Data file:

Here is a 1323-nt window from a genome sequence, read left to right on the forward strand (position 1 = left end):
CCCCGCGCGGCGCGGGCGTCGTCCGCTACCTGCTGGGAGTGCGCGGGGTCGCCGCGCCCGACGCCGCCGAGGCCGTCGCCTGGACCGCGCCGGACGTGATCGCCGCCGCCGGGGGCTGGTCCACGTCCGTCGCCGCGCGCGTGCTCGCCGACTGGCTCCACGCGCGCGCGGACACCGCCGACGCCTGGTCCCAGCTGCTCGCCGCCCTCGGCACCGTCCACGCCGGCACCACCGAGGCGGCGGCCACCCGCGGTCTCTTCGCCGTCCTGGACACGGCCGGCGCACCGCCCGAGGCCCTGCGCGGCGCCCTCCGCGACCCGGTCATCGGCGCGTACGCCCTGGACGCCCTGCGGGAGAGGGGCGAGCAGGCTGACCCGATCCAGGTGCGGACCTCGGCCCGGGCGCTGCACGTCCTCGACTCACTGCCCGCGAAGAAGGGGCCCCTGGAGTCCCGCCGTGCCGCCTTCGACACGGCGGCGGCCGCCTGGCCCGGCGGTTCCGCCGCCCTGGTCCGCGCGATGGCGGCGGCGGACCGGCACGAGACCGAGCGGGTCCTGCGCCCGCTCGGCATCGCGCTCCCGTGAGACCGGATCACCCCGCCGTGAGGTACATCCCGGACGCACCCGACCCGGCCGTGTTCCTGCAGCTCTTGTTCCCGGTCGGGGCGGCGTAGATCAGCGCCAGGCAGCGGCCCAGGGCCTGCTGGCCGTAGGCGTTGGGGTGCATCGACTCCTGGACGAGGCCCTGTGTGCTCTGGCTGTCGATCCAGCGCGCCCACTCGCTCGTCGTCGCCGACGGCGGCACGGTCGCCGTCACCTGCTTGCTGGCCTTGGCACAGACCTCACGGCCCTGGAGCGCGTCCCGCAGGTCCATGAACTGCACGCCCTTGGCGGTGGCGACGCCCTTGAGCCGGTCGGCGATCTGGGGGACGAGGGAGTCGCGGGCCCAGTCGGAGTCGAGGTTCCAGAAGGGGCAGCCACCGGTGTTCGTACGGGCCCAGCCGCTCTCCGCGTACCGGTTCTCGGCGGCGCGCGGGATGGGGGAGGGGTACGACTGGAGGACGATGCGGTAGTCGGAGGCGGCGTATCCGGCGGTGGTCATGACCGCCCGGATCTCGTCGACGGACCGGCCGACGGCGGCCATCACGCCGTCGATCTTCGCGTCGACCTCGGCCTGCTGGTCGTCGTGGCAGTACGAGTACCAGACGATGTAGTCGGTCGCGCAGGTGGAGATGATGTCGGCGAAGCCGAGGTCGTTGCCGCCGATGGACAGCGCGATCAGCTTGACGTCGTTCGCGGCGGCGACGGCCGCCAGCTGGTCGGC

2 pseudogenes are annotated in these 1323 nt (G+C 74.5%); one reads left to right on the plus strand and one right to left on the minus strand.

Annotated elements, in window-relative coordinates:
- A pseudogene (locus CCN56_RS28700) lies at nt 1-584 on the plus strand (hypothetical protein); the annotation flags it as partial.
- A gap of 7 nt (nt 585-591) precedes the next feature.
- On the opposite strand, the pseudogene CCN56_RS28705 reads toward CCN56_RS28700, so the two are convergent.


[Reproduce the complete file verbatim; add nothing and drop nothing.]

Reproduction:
Here is a 1323-nt window from a genome sequence, read left to right on the forward strand (position 1 = left end):
CCCCGCGCGGCGCGGGCGTCGTCCGCTACCTGCTGGGAGTGCGCGGGGTCGCCGCGCCCGACGCCGCCGAGGCCGTCGCCTGGACCGCGCCGGACGTGATCGCCGCCGCCGGGGGCTGGTCCACGTCCGTCGCCGCGCGCGTGCTCGCCGACTGGCTCCACGCGCGCGCGGACACCGCCGACGCCTGGTCCCAGCTGCTCGCCGCCCTCGGCACCGTCCACGCCGGCACCACCGAGGCGGCGGCCACCCGCGGTCTCTTCGCCGTCCTGGACACGGCCGGCGCACCGCCCGAGGCCCTGCGCGGCGCCCTCCGCGACCCGGTCATCGGCGCGTACGCCCTGGACGCCCTGCGGGAGAGGGGCGAGCAGGCTGACCCGATCCAGGTGCGGACCTCGGCCCGGGCGCTGCACGTCCTCGACTCACTGCCCGCGAAGAAGGGGCCCCTGGAGTCCCGCCGTGCCGCCTTCGACACGGCGGCGGCCGCCTGGCCCGGCGGTTCCGCCGCCCTGGTCCGCGCGATGGCGGCGGCGGACCGGCACGAGACCGAGCGGGTCCTGCGCCCGCTCGGCATCGCGCTCCCGTGAGACCGGATCACCCCGCCGTGAGGTACATCCCGGACGCACCCGACCCGGCCGTGTTCCTGCAGCTCTTGTTCCCGGTCGGGGCGGCGTAGATCAGCGCCAGGCAGCGGCCCAGGGCCTGCTGGCCGTAGGCGTTGGGGTGCATCGACTCCTGGACGAGGCCCTGTGTGCTCTGGCTGTCGATCCAGCGCGCCCACTCGCTCGTCGTCGCCGACGGCGGCACGGTCGCCGTCACCTGCTTGCTGGCCTTGGCACAGACCTCACGGCCCTGGAGCGCGTCCCGCAGGTCCATGAACTGCACGCCCTTGGCGGTGGCGACGCCCTTGAGCCGGTCGGCGATCTGGGGGACGAGGGAGTCGCGGGCCCAGTCGGAGTCGAGGTTCCAGAAGGGGCAGCCACCGGTGTTCGTACGGGCCCAGCCGCTCTCCGCGTACCGGTTCTCGGCGGCGCGCGGGATGGGGGAGGGGTACGACTGGAGGACGATGCGGTAGTCGGAGGCGGCGTATCCGGCGGTGGTCATGACCGCCCGGATCTCGTCGACGGACCGGCCGACGGCGGCCATCACGCCGTCGATCTTCGCGTCGACCTCGGCCTGCTGGTCGTCGTGGCAGTACGAGTACCAGACGATGTAGTCGGTCGCGCAGGTGGAGATGATGTCGGCGAAGCCGAGGTCGTTGCCGCCGATGGACAGCGCGATCAGCTTGACGTCGTTCGCGGCGGCGACGGCCGCCAGCTGGTCGGC

2 pseudogenes are annotated in these 1323 nt (G+C 74.5%); one reads left to right on the plus strand and one right to left on the minus strand.

Annotated elements, in window-relative coordinates:
- A pseudogene (locus CCN56_RS28700) lies at nt 1-584 on the plus strand (hypothetical protein); the annotation flags it as partial.
- A gap of 7 nt (nt 585-591) precedes the next feature.
- On the opposite strand, the pseudogene CCN56_RS28705 reads toward CCN56_RS28700, so the two are convergent.